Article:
She’s right. Feminists were more concerned about defending woman-friendly Bill Clinton and his impending impeachment, than standing up for the girl who put his presidency in jeopardy. As A.V Flox writes in an article titled “Did Feminism fail Monica Lewinksy,” “The Right saw her as ammunition. The Left saw her as a liability and moved quickly to discredit her, painting her as a woman prone to wild flights of fantasy, a stalker, at first. Later, they would paint her as a sexual predator who cornered the six-foot-two leader of the free world in his highly secure office and forced him to accept sexual gratification from her.” By abandoning Lewinsky in 1998, feminists were perpetuating a harmful culture which allows women to be shamed for sexual behavior. Fortunately, many media reactions are now supportive of Lewinsky’s self-advocacy, and have even been exploring their role in silencing her. The Daily Beast posted an article by Emily Shire titled “Stop Slut-Shaming Monica Lewinsky“:

“In the few paragraphs the magazine has made public, there is plenty for readers to roll their eyes over, not least of which is the cheesy writing. But our real problem with Lewinsky’s essay is that she’s had the temerity to return to the public eye when we’d rather sweep her under the rug and slut-shame her into silence.”

Perhaps the most notable article I read this past week was Time magazine’s “The Shaming of Monica, Why we Owe her an Apology:”

“To look back on the specifics now is mind-blowing. The Wall Street Journal referred to Lewinsky — in print — as a ‘little tart.’ New York magazine reported that as an adolescent, Lewinsky had spent two summers at fat camp, where she ‘paid particular attention to the boys.’ (Code word: slut.) Maureen Dowd won a Pulitzer Prize for her coverage of Lewinsky, in which she called her a ‘ditzy, predatory White House intern’ and ‘the girl who was too tubby to be in the high school ‘in’ crowd,’ among other ugly caricatures. Fox News actually released a poll investigating whether the public thought Lewinsky was an ‘average girl’ or a ‘young tramp looking for thrills.’ Fifty-four percent rated her a tramp.”

But, the rampant sexism Lewinsky had to endure back in the late 90s still exists. The New York Post welcomed her back with this insulting cover:

After 10 years, Monica breaks her silence: MY LIFE SUCKS!

The article inside was worse. Titled, “Monica Lewinsky should shut up and go away,” the piece includes gems such as: “Now, Lewinsky, 40, wants our pity and, perhaps, a job she can perform while sitting upright.” The Los Angeles Times was hardly better. In a hypocritical title, “Monica, isn’t it time to leave the humiliation behind?” Author Robin Abcarian continues to humiliate her, referring to her as the “portly pepper pot” (a nickname she was given by the New York Post back in the late 90s) and a “zaftig seductress.” Abcarian then ends the article with, “She should stop exploiting her past. Time to move on.”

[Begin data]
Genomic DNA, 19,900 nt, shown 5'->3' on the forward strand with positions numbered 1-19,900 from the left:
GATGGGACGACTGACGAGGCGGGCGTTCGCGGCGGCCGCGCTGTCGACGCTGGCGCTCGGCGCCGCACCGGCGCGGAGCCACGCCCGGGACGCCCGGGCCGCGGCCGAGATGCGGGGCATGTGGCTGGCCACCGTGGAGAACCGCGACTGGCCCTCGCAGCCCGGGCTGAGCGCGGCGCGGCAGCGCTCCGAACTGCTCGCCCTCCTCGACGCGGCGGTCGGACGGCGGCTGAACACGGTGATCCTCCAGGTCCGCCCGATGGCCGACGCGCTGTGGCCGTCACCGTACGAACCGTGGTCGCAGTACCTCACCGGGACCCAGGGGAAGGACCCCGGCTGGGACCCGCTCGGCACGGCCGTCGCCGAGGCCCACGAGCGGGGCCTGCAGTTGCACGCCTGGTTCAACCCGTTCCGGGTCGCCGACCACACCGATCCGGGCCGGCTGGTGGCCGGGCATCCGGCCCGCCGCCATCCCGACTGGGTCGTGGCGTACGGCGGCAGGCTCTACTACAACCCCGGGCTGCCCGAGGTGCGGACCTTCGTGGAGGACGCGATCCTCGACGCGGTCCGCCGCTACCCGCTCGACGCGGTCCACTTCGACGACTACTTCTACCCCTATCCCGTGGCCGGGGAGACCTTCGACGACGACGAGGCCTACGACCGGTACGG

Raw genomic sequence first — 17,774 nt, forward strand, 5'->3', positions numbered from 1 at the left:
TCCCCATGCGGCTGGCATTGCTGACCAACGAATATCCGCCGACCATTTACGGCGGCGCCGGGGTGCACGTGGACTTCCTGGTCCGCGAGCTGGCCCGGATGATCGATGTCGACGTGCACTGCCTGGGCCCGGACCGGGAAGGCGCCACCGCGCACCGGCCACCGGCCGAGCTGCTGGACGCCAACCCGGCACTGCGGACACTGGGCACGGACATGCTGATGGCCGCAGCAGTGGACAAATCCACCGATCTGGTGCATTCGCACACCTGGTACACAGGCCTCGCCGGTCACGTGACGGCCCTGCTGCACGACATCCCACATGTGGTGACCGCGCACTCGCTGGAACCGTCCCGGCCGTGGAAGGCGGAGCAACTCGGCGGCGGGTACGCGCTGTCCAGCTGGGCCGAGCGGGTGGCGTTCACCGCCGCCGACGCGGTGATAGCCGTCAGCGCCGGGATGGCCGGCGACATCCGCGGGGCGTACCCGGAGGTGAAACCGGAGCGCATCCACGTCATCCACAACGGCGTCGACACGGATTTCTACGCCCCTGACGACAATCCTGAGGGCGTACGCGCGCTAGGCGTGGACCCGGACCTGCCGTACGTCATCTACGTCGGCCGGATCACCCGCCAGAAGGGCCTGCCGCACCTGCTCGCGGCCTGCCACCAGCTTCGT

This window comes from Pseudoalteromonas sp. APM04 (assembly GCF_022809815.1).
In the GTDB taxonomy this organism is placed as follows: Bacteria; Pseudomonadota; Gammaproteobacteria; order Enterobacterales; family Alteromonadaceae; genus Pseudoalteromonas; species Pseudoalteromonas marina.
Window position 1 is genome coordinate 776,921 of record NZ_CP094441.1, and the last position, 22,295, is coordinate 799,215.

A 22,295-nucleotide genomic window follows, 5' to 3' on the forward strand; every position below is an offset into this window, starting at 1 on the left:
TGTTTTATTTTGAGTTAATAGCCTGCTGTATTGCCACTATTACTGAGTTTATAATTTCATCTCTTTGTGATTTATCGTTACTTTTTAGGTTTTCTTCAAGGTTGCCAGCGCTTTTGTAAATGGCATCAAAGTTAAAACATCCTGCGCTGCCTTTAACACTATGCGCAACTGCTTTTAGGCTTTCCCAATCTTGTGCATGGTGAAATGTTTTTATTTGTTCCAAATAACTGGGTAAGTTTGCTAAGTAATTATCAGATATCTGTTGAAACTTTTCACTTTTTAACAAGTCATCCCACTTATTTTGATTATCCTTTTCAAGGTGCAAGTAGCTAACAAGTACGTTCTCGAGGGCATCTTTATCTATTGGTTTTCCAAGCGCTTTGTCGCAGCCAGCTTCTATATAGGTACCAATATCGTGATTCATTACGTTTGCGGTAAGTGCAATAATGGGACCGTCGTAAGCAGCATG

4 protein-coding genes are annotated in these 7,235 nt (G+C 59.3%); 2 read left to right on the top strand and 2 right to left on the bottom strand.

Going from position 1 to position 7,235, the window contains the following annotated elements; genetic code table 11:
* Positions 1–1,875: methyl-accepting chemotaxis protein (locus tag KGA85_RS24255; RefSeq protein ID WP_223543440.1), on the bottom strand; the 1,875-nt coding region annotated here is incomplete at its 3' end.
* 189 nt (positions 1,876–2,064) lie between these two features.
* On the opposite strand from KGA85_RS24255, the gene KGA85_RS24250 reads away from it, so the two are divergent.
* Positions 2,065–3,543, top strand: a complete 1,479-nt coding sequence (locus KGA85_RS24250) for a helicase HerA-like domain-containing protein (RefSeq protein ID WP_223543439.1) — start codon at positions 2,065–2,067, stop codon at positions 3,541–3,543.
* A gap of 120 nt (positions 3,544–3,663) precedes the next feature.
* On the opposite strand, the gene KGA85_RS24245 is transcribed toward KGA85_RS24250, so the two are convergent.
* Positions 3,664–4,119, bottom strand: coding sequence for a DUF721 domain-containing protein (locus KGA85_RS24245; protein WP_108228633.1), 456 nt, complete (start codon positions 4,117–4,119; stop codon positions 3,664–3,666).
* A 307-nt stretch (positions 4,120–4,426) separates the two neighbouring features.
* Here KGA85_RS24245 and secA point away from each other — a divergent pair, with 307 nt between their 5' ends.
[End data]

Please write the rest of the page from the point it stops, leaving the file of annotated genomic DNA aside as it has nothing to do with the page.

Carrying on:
Moving on is exactly what Lewinsky is trying to do. What was happening in ’98 is still happening and the only way for her to be able to move on is to reframe the narrative. Abcarian is right. It is time to leave the humiliation behind. But the responsibility lies with the press, not Monica.


35 thoughts on “Why Young People Should Care About Monica Lewinsky

  1. Lewinsky is facing a tough challenge: re-inventing the Monica Lewinsky “brand”.

    Her avoidance of press media for an extended time was probably good for her mind.

    The downside is that throughout that time lapse, Lewinsky was only remembered for 1 thing.

    Lewinsky wasn’t unemployable right after her private life became public news.

    She was able to capitalize on the media frenzy because the “scandal” became such a pop culture reference.

    She has had a steady stream of endorsement deals, (Jenny Craig, to name one), a handbag line, and a book deal- which looked lucrative on the surface but that Monica received very little profit from.

    Her re-invention will be much harder if she is targeting the US.